Radiometer 38 has the capability of providing a reciprocal read-out which would provide an indication of the percentage of the cutter element which remains (not worn away). Therefore, the invention can be used to determine the surface area of a substantially flat, irregularly shaped object. First, the invention would be calibrated using an object whose area is known and this would be the standard against which the object with unknown surface area would be measured. An object whose surface area is known, e.g., one square inch, is positioned against photocell 34. Using the proper control on radiometer 38, the read-out from radiometer 38 is set at 100%. The standard whose area is known is removed and with light from light source 32 falling on all the surface of photocell 34, the proper control on radiometer 38 is adjusted such that the read-out from radiometer 38 is set at 0% which indicates zero area. The substantially flat, irregularly shaped object, whose surface area is unknown, is then placed against the surface of photocell 34 and the read-out from the radiometer 38 indicates the surface area of the substantially flat, irregularly shaped object as a percent of the standard whose area is known.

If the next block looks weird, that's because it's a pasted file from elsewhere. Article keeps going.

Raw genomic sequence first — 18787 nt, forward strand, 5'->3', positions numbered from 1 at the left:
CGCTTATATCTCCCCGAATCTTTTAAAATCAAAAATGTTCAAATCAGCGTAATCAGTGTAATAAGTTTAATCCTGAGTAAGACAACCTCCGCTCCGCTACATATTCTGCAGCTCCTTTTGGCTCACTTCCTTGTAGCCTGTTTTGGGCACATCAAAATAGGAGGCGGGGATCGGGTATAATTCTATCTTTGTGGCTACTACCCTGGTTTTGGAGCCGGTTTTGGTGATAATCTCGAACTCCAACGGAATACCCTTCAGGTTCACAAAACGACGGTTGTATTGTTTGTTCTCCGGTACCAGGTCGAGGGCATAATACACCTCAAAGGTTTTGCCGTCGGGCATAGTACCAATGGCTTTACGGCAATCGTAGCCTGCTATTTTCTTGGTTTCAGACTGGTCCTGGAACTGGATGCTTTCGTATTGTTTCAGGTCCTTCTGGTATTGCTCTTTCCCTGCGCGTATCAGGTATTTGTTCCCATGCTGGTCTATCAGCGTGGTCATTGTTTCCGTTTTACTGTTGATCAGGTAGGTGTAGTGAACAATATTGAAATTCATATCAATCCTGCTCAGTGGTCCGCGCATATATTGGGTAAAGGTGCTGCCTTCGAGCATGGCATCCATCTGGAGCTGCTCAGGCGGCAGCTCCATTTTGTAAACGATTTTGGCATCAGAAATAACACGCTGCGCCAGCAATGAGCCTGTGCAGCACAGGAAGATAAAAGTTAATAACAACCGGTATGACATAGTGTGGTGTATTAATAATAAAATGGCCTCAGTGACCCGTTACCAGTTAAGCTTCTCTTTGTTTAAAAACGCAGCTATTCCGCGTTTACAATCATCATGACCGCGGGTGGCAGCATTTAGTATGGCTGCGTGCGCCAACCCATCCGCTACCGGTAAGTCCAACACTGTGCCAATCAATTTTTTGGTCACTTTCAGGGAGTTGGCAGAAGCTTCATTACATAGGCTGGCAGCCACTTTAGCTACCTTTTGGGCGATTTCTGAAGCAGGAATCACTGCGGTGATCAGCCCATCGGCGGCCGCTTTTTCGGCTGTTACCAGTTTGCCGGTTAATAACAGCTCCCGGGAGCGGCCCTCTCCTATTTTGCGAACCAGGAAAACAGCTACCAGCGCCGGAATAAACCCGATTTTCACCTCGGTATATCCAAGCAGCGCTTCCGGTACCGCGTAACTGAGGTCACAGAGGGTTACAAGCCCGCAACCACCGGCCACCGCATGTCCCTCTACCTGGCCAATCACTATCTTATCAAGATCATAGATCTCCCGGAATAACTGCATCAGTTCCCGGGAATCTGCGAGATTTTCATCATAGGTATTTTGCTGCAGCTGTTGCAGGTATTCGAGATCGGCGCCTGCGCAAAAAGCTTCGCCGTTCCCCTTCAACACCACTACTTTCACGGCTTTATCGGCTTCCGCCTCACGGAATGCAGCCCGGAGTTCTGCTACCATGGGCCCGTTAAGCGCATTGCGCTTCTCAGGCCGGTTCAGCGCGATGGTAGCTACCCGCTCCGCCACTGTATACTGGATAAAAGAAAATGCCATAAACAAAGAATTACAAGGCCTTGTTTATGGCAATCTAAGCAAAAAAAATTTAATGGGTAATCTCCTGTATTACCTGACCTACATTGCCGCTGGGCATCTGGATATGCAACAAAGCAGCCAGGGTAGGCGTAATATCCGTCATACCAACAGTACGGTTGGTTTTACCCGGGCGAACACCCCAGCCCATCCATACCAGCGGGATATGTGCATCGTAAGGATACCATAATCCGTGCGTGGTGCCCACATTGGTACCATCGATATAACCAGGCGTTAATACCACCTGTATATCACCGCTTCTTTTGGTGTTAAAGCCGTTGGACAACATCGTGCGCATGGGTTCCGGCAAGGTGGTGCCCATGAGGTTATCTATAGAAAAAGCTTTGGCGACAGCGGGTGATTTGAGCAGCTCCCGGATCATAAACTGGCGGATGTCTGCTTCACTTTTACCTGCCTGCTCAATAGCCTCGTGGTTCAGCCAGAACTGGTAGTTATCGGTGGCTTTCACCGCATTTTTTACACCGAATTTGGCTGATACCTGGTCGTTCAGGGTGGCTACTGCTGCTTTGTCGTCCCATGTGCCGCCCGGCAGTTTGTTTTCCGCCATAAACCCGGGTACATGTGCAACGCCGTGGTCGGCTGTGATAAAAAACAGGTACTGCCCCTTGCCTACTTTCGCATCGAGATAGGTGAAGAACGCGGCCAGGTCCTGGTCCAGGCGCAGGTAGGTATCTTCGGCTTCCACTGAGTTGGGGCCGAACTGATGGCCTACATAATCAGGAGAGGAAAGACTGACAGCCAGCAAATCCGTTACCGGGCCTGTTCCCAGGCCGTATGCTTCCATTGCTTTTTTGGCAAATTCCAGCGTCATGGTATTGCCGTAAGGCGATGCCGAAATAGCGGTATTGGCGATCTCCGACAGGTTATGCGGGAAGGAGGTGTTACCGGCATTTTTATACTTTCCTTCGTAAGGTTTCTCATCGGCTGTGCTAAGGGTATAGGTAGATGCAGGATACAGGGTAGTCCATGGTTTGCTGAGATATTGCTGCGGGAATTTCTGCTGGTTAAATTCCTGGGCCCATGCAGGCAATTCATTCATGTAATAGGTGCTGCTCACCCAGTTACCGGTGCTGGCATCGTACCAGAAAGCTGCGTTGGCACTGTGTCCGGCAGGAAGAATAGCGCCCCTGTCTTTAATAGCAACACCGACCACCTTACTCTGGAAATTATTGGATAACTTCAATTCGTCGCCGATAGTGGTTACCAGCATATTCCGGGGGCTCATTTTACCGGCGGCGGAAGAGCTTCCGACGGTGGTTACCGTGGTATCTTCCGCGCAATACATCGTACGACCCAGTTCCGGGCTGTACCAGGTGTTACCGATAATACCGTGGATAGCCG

It will be appreciated that the present invention provides a portable hand-held unit, which is inexpensive, extremely accurate and extremely fast that utilizes the sensitivity of a photocell to luminous intensity to directly measure the percent wear to a PDC cutter element in a drill bit. The invention incorporates a source of constant luminosity at a constant distance and angular disposition to the photocell. This equates to a constant flux density supplied to the photocell. The photocell is then shadowed by an irregularly shaped object which blocks a portion of the light directed toward the photocell. The change in electrical current from the photocell is determined to be proportional to the area of the photocell which was blocked from receiving light. This provides a very fast and very accurate means of determining the area of an irregularly shaped object in two dimensions by providing the percentage of light which reaches the photocell. Filters and light sources may be varied to improve accuracy if the readings appear to be affected by ambient light.
Although the present invention has been described with reference to a presently preferred embodiment, it will be appreciated by those skilled in the art that various modifications, alternatives, variations, etc., may be made without departing from the spirit and scope of the invention as defined in the appended claims.